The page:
Versatile electric and double bassist with mad Pro Tools chops to boot. Also proficient in Ableton, Logic, and Cubase.
Professional musician, music director, and engineer. With just shy of 30 years slingin' low notes, I've recorded and performed with rock, country, hip hop, jazz, and classical artists/ensembles. I'm comfortable in any style and love to stretch myself as a musician. So, whatever you got and whatever your vision, I'd love to partner with you and make it happen. We can work together to get the perfect tone, vibe, and bass line for your song(s).
Here is what to expect if we work together:
After you send me an mp3 of your song(s) and we talk about what you need (electric, upright, or synth bass, general direction, and notes), I will pull it into Pro Tools and record it.
For electric bass tracks, I typically record on either a Fender P-Bass or Warrior 6 string depending on what the track needs. Electrics are tracked simultaneously through two preamps, an Ampeg and an Aguilar. For upright, I track on a 1960 Kay bass with David Gage Realist (under-the-bridge) transducer. The upright is miked with a Royer R-10 as well as recorded through the Ampeg and Aguilar preamps. This gives you tons of flexibility to blend the bass tracks together and I find that most studios and producers I work with really appreciate it.
Normal turnaround would be two - three days. In the event we need revisions, normal turnaround is 24 hours. This, of course, can be effected by time zone difference.
Would love to hear from you. Click the contact button above to get in touch.
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Interview with Christopher Hodges
Q: Analog or digital and why?
A: There's beauty in both. Some music sounds better with the warmth and harmonic distortion but some is better off with the crispness of digital reproduction. Plus, what I like analog, others think would sound better digital. It's in the ear of the beholder.
Q: What's your 'promise' to your clients?
A: To serve your project and honor your vision and efforts.
Q: What do you like most about your job?
A: Are you kidding? I make music for a living. AND, I get to collaborate with amazing people.
Q: What's the biggest misconception about what you do?
A: That you want or need to be famous to make a living doing music.
Q: What advice do you have for a customer looking to hire a provider like you?
A: Your project is special to you. Even if you haven't had it in your hands for very long, it will someday bear your stamp. Make sure whoever works on it has your vision in mind and honors that as they add to it.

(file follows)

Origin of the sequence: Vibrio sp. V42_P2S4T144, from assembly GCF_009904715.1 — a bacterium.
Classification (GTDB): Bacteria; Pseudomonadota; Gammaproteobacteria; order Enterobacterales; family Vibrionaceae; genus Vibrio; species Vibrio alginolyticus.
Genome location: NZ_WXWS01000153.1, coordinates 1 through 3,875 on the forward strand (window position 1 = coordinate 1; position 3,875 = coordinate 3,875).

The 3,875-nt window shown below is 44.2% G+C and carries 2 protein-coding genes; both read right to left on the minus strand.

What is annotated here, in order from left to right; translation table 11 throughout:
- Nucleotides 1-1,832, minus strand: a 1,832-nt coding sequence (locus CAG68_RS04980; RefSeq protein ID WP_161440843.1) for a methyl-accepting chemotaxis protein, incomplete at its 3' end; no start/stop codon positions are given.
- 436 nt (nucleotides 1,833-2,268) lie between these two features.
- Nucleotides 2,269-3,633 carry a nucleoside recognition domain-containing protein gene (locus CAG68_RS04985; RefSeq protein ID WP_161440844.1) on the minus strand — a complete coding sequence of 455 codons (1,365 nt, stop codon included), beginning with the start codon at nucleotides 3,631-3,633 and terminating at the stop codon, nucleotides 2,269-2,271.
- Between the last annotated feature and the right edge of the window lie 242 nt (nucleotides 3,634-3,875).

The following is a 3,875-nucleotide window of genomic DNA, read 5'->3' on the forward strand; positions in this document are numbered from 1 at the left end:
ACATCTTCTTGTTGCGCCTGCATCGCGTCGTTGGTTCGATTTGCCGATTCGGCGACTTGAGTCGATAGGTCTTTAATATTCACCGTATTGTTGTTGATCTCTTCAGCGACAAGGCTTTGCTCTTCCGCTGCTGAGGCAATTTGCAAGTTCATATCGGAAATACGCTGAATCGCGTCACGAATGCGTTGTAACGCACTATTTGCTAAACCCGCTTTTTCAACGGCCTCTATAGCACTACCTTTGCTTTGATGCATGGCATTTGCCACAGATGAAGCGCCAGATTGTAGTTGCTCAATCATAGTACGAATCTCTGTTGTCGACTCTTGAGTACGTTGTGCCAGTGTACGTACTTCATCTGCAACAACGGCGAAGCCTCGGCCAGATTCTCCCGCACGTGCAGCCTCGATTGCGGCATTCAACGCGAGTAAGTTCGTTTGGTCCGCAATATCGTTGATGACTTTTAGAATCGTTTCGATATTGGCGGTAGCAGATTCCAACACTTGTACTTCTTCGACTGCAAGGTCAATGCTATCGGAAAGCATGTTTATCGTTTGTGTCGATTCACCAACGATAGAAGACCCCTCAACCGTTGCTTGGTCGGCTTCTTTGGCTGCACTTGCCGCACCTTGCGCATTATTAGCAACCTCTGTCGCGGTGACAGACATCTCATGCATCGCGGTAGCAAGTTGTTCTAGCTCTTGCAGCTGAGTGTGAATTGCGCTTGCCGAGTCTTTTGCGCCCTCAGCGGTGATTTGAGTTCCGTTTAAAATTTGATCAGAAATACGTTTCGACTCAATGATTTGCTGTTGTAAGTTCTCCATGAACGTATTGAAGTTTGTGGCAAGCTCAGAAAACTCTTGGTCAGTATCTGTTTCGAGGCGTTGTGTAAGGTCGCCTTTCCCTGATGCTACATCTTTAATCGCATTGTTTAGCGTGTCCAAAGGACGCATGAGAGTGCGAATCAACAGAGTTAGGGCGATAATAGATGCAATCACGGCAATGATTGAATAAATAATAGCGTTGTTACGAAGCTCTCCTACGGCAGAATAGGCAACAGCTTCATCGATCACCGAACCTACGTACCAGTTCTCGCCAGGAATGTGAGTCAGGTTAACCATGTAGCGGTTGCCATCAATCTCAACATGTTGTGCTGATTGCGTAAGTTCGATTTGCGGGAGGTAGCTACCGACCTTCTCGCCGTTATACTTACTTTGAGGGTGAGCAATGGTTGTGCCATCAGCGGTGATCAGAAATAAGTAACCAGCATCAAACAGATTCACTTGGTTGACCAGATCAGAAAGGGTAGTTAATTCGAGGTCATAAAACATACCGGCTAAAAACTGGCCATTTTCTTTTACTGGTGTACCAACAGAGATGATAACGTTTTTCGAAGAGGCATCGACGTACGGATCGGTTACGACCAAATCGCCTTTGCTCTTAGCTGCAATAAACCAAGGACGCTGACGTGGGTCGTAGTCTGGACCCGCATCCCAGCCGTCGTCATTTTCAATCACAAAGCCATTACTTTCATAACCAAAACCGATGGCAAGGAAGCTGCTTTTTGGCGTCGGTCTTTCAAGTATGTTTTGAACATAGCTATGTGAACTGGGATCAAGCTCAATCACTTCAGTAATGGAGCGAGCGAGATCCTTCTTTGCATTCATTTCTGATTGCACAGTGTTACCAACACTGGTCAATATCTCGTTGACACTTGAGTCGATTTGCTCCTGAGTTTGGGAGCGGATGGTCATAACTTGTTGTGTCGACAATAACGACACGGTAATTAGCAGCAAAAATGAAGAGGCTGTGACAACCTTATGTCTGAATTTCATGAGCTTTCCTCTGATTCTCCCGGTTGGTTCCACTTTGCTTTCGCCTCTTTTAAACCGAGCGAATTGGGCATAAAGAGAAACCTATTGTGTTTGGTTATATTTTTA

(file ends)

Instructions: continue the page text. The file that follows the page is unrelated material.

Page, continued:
Q: What was your career path? How long have you been doing this?
A: I started performing on bass and vocals in my early teens. A couple years later, I got hooked on jazz and the big band arrangements that Jaco Pastorious had kicked out. I fell down the jazz rabbit hole fast and hard so I practiced and studied music theory constantly until I ended up in college studying music and performing in the school jazz ensembles. I maintained my own ensembles as well, performing original material at concerts and festivals a long with standards and covers for private events. Even releasing a couple of albums along the way. I also stayed active in rock, pop, hip hop, country, and other genres through work as a freelance and session bassist. By the time I left university, I had become more and more interested in live events and modern concert production. So, I took my knowledge of performing and studio recording and jumped into the live side of life - becoming proficient in audio and playback, lighting design, scenic design, rigging, producing, etc. Almost a decade into that and I started to notice I really missed the studio. So, I began to pivot my workload to allow me more time to work on session work, composing, producing, and mixing. Soon after the pivot, I started my own label and production company focusing on helping artists and composers get what they need to make their projects see daylight.
Q: What do you bring to a song?
A: I hope I bring what the song needs; not what I want to show off about my tone or chops.
Q: What's your typical work process?
A: I need to wrap my head around a project before I start on it so I begin with a 30,000 ft view and dig down to the details as I get ready to work. For instance, If I'm tracking an instrument, I listen to the song all the way through then again as I mark the different sections and note any runs or hits that I want/need to follow or duplicate. Then, it's all about figuring out the harmonic progressions and how I want to handle them.